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IOPS F4 (256MB review: IOPS F4 (256MB

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The Good Bright, high-detail OLED; voice, FM, and line-in recording; solid FM radio reception; sleekly designed built-in USB interface; nifty extra features.

The Bad Unwieldy headphones with poor bass response; frustrating menu navigation; very slow transfer times; doesn't support DRM-protected WMAs; somewhat pricey.

The Bottom Line Despite a decent design and some fun extras, the IOPS F4 needs some further development to catch up with the competition.

6.3 Overall
  • Design 5
  • Features 7
  • Performance 7

Review Sections

IOPS is a small Korean company that has been making MP3 players for about two years, which makes it a young adult in the portable audio world--and how accurate a description that is. The IOPS F4 parallels a twenty-something quite nicely: it has a cool design and a wealth of fun extras, yet its interface is frustrating and some of its features are not fully realized. Plus, at $138 for the 256MB version (and a whopping $195 for 512MB), the F4 is pricier than better-known competitors from iRiver and Creative. Still, its brushed-silver-and-chrome-accented body is enviable.

At 3.1 by 1.2 by 0.5 inches, the F4 is certainly not the smallest flash player we've seen, but it is surprisingly light, weighing just more than 1.5 ounces. The controls are well laid out, though not necessarily optimally placed for one-handed use. A four-way joystick sits on the front of the device and controls volume, fast-forward/rewind, and menu functions. Along the top spine are a Hold switch, and record/A-B loop, EQ, and play/stop buttons. Oddly, these keys are labeled upside down when you're looking at the screen properly. The screen, which measures 1 inch diagonally and resides just to the left of the joystick, is one of the highlights of the player's design: It's an OLED screen with different shades of blue text on a black background. Thanks to the OLED technology, the display is very bright and viewable from any angle and is able to squeeze in plenty of textual info--there's even a clock on the main screen. Unfortunately, it's spoiled somewhat by the user interface. When navigating between folders, you have to hit FF to select a new folder, rather than pressing either Play/Stop or the joystick, which seems more logical. You get used to it eventually, but it's frustrating at first. The other standout design aspect is the built-in USB interface on the back of the player. A little sliding cover pulls back to reveal the flip-out key; it's quite handy, especially since you'll want to do most of your transferring via Windows Explorer.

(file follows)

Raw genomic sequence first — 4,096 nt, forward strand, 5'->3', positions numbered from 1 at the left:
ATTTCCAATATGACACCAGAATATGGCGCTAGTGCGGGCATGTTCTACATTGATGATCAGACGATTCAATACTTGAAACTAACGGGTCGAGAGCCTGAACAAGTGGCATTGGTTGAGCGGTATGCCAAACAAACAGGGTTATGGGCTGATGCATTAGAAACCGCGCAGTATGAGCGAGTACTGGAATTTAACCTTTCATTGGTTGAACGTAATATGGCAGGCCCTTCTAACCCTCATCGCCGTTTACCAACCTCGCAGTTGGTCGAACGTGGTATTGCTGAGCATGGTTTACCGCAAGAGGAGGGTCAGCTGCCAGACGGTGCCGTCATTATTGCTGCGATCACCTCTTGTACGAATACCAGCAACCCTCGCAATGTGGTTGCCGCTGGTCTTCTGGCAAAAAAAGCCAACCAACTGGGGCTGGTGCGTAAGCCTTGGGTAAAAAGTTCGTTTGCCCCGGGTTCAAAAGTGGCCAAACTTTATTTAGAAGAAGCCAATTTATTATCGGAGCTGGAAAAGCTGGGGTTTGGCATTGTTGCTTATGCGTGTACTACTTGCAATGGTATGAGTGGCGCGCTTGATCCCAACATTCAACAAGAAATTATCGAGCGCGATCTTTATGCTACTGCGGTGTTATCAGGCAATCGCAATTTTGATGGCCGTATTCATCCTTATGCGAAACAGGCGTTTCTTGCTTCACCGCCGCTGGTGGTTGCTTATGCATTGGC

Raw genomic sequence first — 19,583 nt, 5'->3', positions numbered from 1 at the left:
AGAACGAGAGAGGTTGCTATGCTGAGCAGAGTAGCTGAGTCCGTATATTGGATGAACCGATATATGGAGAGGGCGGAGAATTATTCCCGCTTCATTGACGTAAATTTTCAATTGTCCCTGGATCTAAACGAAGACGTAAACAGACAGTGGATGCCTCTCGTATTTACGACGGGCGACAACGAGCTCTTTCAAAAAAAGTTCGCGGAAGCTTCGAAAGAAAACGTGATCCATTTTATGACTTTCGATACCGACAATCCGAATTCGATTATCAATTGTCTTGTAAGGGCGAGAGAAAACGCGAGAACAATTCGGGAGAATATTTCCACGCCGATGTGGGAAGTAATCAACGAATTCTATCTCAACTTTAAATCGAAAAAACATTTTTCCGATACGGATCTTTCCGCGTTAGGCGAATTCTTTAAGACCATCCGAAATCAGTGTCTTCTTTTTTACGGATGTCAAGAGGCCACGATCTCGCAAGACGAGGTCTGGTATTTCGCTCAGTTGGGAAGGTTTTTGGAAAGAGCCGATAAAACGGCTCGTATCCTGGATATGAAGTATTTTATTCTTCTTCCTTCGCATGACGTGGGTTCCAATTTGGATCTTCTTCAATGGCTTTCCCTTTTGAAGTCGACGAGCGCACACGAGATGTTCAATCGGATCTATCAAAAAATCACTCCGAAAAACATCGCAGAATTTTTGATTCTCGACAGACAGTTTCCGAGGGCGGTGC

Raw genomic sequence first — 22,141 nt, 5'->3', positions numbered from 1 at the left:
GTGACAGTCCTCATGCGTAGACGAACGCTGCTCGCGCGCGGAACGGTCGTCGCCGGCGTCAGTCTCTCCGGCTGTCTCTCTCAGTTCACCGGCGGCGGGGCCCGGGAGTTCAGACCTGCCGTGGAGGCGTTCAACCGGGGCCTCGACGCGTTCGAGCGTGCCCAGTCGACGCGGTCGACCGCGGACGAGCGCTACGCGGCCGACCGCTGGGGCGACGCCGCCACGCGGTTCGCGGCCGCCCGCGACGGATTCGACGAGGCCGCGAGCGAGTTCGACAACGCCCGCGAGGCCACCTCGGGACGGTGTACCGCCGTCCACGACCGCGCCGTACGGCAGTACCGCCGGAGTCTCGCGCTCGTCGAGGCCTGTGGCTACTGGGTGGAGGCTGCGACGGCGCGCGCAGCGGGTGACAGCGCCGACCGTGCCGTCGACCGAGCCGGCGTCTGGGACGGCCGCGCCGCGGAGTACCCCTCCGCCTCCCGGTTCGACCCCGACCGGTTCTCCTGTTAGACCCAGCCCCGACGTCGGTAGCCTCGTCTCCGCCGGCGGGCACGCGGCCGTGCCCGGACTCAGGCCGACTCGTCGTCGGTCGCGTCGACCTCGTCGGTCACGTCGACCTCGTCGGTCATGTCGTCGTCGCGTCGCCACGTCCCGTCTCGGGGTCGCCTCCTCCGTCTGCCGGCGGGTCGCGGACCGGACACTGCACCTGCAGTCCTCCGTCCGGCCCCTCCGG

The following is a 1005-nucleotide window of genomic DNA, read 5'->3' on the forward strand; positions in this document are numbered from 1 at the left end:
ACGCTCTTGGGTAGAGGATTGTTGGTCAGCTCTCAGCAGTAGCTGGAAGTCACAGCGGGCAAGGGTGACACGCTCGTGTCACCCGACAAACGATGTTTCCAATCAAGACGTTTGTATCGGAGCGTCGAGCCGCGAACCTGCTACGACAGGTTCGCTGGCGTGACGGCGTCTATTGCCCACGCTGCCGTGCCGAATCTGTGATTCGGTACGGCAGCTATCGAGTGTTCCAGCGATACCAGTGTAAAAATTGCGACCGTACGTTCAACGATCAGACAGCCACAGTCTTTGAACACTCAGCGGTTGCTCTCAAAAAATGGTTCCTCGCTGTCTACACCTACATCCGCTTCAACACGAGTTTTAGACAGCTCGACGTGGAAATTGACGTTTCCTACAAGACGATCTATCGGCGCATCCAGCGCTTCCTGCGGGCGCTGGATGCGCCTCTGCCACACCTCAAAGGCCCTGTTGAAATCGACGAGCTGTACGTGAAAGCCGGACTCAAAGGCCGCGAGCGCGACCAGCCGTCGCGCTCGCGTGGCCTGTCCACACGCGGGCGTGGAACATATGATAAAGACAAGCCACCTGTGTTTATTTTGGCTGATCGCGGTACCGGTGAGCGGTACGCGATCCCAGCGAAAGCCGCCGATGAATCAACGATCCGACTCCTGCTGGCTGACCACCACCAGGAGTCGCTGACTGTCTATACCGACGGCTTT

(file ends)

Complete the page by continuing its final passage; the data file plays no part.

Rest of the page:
Along with the F4, IOPS includes a CD that contains drivers for pre-Windows 2000 operating systems, an app called Logo Editor, which you can use to design your own moving screensavers for the player; and two MediaSync programs. These last are for media management and, aside from being confusing, did little more than slow down our system start-up. As such, we recommend using Windows Media Player or Windows Explorer for transferring music. (The player arranges music by folders, so we found that dragging and dropping albums from our My Music folder was the best way to keep tunes organized.) IOPS also throws in a case, a lanyard, a USB extension cable, a set of ungainly headphones, and a line-in cable. The F4's line-in port is smaller than the norm, so make sure you have this cable on hand for such recordings.

The F4 is fairly packed with features, but the one that we've come to expect as standard--DRM-protected WMA playback--is notably absent. Instead, the F4 supports MP3, OGG, and unsecured WMA files. Happily, this is the only major shortcoming. The F4 includes the usual playback options, such as shuffle and repeat, as well as seven EQ presets and a five-band Master EQ. More exciting, however, are the fun little extras, such as a clock (IOPS terms it a watch), an alarm, and the animated screensavers. Additionally, you get an FM tuner and the full range of recording features--FM, voice, and line-in--all of which are quite simple to use. Even better, all recordings are saved in MP3 format, and there's a function called Sync that will automatically split tracks for you. You can set the recording bit rate from 16Kbps to 192Kbps; unfortunately, the player automatically selects the sampling rate, making lower-bit-rate recordings sound abysmal.

Performance is a mixed bag for the F4, though it leans more toward good than bad. Through the included earbuds, tunes sounded flat and empty--bassless, if you will. Thankfully, there was a marked improvement when we switched in a set of our own. Music then sounded rich, full, and clean, with the proper highs and lows, and no noticeable background hiss. We also were able to crank up the volume to earsplitting levels, thanks to a 15mW-per-channel output. FM radio reception was better than average, too. CNET Labs transfer times didn't fare so well due to the F4's antiquated USB 1.1 interface; the average time was just 0.53MB per second. The player's 11.6-hour battery life is about average for a rechargeable cell.

Editor's note: We have changed the rating in this review to reflect recent changes in our rating scale. Click here to find out more.

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